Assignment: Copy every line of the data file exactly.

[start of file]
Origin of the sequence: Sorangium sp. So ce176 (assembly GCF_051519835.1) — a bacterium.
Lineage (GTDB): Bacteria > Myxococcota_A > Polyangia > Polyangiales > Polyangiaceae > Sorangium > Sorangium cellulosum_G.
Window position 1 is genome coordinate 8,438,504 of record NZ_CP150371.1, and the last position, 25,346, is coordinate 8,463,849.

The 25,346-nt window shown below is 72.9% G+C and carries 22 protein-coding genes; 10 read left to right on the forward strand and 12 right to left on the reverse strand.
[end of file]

Origin of the sequence: Sorangium sp. So ce176 (assembly GCF_051519835.1) — a bacterium.
Lineage (GTDB): Bacteria > Myxococcota_A > Polyangia > Polyangiales > Polyangiaceae > Sorangium > Sorangium cellulosum_G.
Window position 1 is genome coordinate 8,438,504 of record NZ_CP150371.1, and the last position, 25,346, is coordinate 8,463,849.

The 25,346-nt window shown below is 72.9% G+C and carries 22 protein-coding genes; 10 read left to right on the forward strand and 12 right to left on the reverse strand.